Make Corporate Values Real with Show and Tell
Remember when you were in grade school and you had to go before the class to do “Show and Tell”? Well, guess what? You and your leadership team have to do the same thing in your organization. Your employees will recognize new changes or policies, but they may not recognize how the organization’s values guided the decision behind the directive. Your job is to ensure everyone in your organization recognizes how your decisions and guidance are tied to the organization’s values.
The existence of corporate values in your organization depends on your devotion to demonstrating and preserving them. Author Wendell Berry talks about a degeneration of language and shows how the ever-widening gap between your words and your actions can increase the separation between employees and the organization.
If your employees cannot see and measure evidence of the corporate values you advocate, your leadership may appear insincere. Demonstrating values in an organization is a public process, but simply publishing your organization’s values is not enough. For your leadership to be truly values-based, the leadership decisions of the organization must use the values as the guidelines for decision-making and for how people behave. What is rewarded or punished inside the organization must reflect these values or employees will see through your words.
Step one in building a value-based organization is for your entire leadership team to be able to articulate clearly the company's values. Why is this important? Because the values the organization is built upon must be communicated by both you and your team in a consistent and continuous manner – everyone delivering the same message at every appropriate opportunity.
How far down in your organization can you find employees who can talk about your organization’s values? If your organization is like many others, the understanding in this area is shallow. Every conversation with an employee or client is an opportunity for you to talk about the corporate values. Consistent and continuous communication enhances the probability of your employees passing the message on to your clients.
Step two involves a show and tell activity. Actions speak louder than words in creating an organization built on values. You build your corporate values by demonstrating how the organizational values guide your actions. To do this you must point out what changed, talk about how the directive formed and how the new change or policy fits the corporate values. The more this logic is reinforced, the more likely your employees will recognize the corporate values and give credibility to your leadership.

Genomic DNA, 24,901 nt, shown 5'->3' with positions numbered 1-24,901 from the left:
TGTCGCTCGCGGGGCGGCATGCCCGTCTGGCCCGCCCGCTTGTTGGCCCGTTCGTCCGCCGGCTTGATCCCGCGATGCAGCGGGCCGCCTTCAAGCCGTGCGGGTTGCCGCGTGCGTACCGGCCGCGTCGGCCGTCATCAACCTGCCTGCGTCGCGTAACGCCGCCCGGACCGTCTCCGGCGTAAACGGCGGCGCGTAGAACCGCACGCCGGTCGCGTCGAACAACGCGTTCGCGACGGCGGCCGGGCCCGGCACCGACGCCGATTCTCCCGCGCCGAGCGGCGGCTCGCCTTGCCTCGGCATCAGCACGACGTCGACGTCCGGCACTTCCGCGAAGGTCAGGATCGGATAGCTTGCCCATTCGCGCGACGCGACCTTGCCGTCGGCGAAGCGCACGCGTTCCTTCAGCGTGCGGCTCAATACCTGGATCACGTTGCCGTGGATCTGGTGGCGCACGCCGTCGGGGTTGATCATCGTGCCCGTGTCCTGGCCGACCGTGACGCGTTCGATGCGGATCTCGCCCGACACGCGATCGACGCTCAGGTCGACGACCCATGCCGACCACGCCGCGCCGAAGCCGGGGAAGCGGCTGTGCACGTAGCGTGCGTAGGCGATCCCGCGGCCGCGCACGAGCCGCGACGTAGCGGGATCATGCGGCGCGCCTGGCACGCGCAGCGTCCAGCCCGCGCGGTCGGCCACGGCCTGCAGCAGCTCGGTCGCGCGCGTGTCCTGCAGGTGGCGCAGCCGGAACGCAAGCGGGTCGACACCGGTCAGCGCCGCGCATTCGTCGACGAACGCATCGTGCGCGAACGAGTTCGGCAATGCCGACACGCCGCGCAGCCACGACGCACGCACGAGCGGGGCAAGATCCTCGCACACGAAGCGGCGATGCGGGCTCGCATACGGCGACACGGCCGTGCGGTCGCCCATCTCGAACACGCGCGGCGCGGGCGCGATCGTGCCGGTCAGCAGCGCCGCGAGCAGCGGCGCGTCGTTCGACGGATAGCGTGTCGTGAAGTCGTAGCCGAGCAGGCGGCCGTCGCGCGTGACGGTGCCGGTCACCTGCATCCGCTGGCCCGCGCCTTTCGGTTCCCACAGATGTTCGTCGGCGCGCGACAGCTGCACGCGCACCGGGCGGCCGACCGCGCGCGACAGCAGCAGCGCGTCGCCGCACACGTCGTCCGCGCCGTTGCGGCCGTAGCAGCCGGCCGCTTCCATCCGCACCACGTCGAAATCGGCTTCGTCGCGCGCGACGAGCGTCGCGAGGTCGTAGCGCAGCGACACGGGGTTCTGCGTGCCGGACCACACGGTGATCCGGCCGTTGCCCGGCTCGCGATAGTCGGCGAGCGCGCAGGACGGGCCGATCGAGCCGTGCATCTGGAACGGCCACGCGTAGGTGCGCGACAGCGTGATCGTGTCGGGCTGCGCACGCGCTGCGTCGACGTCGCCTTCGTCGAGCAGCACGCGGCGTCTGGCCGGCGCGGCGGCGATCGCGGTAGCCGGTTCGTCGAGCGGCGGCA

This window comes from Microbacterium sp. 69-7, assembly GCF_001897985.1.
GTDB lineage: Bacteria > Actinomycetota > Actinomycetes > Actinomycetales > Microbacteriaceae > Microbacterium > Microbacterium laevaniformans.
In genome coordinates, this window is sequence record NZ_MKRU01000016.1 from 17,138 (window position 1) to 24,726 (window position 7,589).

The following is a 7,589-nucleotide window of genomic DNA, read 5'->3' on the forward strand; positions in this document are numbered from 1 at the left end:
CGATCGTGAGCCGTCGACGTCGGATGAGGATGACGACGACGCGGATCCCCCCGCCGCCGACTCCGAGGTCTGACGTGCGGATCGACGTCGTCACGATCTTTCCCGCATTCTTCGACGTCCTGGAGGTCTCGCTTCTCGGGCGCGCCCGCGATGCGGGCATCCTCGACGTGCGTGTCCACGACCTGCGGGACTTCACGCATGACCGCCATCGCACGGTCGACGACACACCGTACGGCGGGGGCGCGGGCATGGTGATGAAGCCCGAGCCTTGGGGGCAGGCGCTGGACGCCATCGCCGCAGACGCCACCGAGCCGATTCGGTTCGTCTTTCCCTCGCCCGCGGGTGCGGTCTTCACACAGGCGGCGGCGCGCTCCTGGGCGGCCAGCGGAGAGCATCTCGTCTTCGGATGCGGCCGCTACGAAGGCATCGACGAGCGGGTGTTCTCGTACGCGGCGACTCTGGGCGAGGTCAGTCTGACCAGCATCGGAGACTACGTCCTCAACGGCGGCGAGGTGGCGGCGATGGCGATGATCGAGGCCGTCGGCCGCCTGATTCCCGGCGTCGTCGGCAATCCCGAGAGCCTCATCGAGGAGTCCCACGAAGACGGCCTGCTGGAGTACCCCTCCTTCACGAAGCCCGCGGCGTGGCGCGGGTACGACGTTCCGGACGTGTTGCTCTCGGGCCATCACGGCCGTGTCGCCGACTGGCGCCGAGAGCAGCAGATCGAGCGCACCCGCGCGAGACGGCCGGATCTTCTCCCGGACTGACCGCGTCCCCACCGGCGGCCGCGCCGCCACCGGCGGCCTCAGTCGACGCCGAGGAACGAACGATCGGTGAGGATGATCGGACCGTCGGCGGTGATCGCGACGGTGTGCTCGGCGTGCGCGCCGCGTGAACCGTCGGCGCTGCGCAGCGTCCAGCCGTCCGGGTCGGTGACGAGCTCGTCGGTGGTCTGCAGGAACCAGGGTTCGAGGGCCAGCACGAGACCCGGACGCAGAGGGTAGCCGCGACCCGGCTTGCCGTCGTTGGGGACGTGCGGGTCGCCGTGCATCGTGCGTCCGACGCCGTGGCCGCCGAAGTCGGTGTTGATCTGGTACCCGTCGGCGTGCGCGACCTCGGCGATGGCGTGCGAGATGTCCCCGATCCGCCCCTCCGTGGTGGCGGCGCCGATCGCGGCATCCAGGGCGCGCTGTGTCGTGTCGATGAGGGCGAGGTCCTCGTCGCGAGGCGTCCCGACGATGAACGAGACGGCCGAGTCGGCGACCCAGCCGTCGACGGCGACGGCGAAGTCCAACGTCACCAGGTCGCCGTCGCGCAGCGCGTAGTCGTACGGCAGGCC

The final step involves ensuring understanding. Involve everyone in implementing the corporate values. Use every employee contact to inquire about their understanding of the organization's values. Ask them how any recent change fits into their idea of what the organization should be. Ask them how the modification will enhance the client experience or their role in the organization. Ask them for further suggestions in implementing the values into the day-to-day operations of the organization.
In summary, the three important steps for you to make corporate values real are:
1. Consistent and Continuous Communication –
Ensure you and all members of your leadership team have adopted the same values and your behavior is consistent with those values. Leaders should also be delivering the same message and doing it at every appropriate opportunity. Remember, no employee should be left out of the communication.2. Show and Tell –
Make it a point to get in front of your employees and tell them how your decision-making was guided by the values that direct the organization.3. Ensure Understanding
– Involve employees in the process at every opportunity by asking questions that allow them to express their understanding
of any change and how it ties into the value system of your organization.
In conclusion, keep in mind the words of Wendell Berry, “If we fail to do what is required or if we do what is forbidden, we destroy our place, or at best we are exiled from it.”1 This is what can happen with your corporate values’ credibility when the words you speak don’t match the actions you take.
Standing by Words – Wendell Berry